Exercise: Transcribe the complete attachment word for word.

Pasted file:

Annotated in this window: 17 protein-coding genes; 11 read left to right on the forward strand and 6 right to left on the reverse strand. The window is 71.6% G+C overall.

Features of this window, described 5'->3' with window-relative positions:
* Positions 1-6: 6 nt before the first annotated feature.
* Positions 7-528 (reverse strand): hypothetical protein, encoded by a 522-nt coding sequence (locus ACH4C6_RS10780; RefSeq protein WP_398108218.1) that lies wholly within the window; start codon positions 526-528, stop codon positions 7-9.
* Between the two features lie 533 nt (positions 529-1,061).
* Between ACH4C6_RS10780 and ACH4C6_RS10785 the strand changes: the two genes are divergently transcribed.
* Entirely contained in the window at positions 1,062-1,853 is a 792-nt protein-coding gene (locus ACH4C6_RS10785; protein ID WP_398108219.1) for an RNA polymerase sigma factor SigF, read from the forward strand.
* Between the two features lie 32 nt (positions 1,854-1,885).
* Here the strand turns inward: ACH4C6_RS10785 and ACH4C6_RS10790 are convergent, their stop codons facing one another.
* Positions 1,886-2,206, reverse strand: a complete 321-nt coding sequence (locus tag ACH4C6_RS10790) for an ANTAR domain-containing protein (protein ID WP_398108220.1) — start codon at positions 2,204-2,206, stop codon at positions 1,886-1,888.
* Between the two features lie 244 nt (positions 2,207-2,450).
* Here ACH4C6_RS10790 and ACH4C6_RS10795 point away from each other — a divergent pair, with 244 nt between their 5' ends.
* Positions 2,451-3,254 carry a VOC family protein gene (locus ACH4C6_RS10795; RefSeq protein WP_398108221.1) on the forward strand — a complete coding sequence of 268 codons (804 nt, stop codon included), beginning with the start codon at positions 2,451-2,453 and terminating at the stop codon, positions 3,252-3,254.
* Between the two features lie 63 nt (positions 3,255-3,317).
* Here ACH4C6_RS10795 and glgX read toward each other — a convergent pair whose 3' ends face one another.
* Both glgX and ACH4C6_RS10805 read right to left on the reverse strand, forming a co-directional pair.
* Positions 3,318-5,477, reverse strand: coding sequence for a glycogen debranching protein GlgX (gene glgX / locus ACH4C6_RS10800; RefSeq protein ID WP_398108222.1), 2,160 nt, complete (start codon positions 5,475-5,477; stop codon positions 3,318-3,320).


Annotated in this window: 17 protein-coding genes; 11 read left to right on the forward strand and 6 right to left on the reverse strand. The window is 71.6% G+C overall.

Features of this window, described 5'->3' with window-relative positions:
* Positions 1-6: 6 nt before the first annotated feature.
* Positions 7-528 (reverse strand): hypothetical protein, encoded by a 522-nt coding sequence (locus ACH4C6_RS10780; RefSeq protein WP_398108218.1) that lies wholly within the window; start codon positions 526-528, stop codon positions 7-9.
* Between the two features lie 533 nt (positions 529-1,061).
* Between ACH4C6_RS10780 and ACH4C6_RS10785 the strand changes: the two genes are divergently transcribed.
* Entirely contained in the window at positions 1,062-1,853 is a 792-nt protein-coding gene (locus ACH4C6_RS10785; protein ID WP_398108219.1) for an RNA polymerase sigma factor SigF, read from the forward strand.
* Between the two features lie 32 nt (positions 1,854-1,885).
* Here the strand turns inward: ACH4C6_RS10785 and ACH4C6_RS10790 are convergent, their stop codons facing one another.
* Positions 1,886-2,206, reverse strand: a complete 321-nt coding sequence (locus tag ACH4C6_RS10790) for an ANTAR domain-containing protein (protein ID WP_398108220.1) — start codon at positions 2,204-2,206, stop codon at positions 1,886-1,888.
* Between the two features lie 244 nt (positions 2,207-2,450).
* Here ACH4C6_RS10790 and ACH4C6_RS10795 point away from each other — a divergent pair, with 244 nt between their 5' ends.
* Positions 2,451-3,254 carry a VOC family protein gene (locus ACH4C6_RS10795; RefSeq protein WP_398108221.1) on the forward strand — a complete coding sequence of 268 codons (804 nt, stop codon included), beginning with the start codon at positions 2,451-2,453 and terminating at the stop codon, positions 3,252-3,254.
* Between the two features lie 63 nt (positions 3,255-3,317).
* Here ACH4C6_RS10795 and glgX read toward each other — a convergent pair whose 3' ends face one another.
* Both glgX and ACH4C6_RS10805 read right to left on the reverse strand, forming a co-directional pair.
* Positions 3,318-5,477, reverse strand: coding sequence for a glycogen debranching protein GlgX (gene glgX / locus ACH4C6_RS10800; RefSeq protein ID WP_398108222.1), 2,160 nt, complete (start codon positions 5,475-5,477; stop codon positions 3,318-3,320).